Bar Artwork Thai Chefs Bar

Thai Chef's Bar

Start growing march — may

Birds Eye Chillies

Birds-eye chillies

bring a fruity taste and extreme spiciness to Thai curries and salads.

(Annual)

Lemongrass Closeup Istock

Lemon grass

has a subtle, sweet lemon flavour and can be used whole or ground into a paste.

(Perrenial)

Thai Basil

Thai Basil

adds a spiced liquorice-like flavour to classic green and red Thai curries.

(Annual)

Create delicious, authentic Thai dishes with home grown herbs and spices.

Start your Growbar between March and May. Gently remove the plastic wrapping and place the Growbar with the protective paper facing upwards in a container which has plenty of space so it can expand; a takeaway food tray is ideal.

Pour half a litre of water into the tray and position the Growbar indoors on a warm, bright windowsill. The seeds will need to be a cosy 18-22’C to germinate.

When the Growbar is nearly dry, gently pour water into the base of the tray, not directly onto the bar as it may crumble. You can be sure your Growbar is perfectly moist if it remains the colour of a rich dark ginger cake!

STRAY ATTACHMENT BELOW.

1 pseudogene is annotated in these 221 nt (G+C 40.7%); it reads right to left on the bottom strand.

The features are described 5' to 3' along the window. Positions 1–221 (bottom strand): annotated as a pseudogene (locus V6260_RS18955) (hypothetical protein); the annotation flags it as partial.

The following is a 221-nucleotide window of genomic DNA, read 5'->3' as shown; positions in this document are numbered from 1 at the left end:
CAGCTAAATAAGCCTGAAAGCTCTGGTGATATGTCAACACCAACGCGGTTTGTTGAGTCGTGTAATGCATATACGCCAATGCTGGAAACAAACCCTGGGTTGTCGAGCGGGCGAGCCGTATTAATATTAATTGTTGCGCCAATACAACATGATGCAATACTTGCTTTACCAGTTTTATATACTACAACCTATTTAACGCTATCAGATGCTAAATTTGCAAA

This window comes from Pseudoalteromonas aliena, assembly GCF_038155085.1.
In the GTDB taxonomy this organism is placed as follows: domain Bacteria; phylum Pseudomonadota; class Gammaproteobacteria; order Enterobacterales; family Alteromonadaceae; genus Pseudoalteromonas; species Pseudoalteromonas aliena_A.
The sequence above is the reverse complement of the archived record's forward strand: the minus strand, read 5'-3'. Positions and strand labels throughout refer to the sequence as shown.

After a few weeks you should have a bar neatly dotted with little seedlings. These will be happy growing together in the bar for a further month in their sunny location.

When the seedlings have produced 4-8 leaves you can then gently separate them, being careful not to damage the delicate roots, and plant them in pots in a sunny spot in the garden. It is possible to grow the seedlings in large containers on the balcony or patio.

Recipes and inspiration

Bar Artwork Thai Chefs Bar
Birds Eye Chillies

Birds-eye chillies

bring a fruity taste and extreme spiciness to Thai curries and salads.

(Annual)

Lemongrass Closeup Istock

Lemon grass

has a subtle, sweet lemon flavour and can be used whole or ground into a paste.

(Perrenial)

Thai Basil

Thai Basil

adds a spiced liquorice-like flavour to classic green and red Thai curries.

(Annual)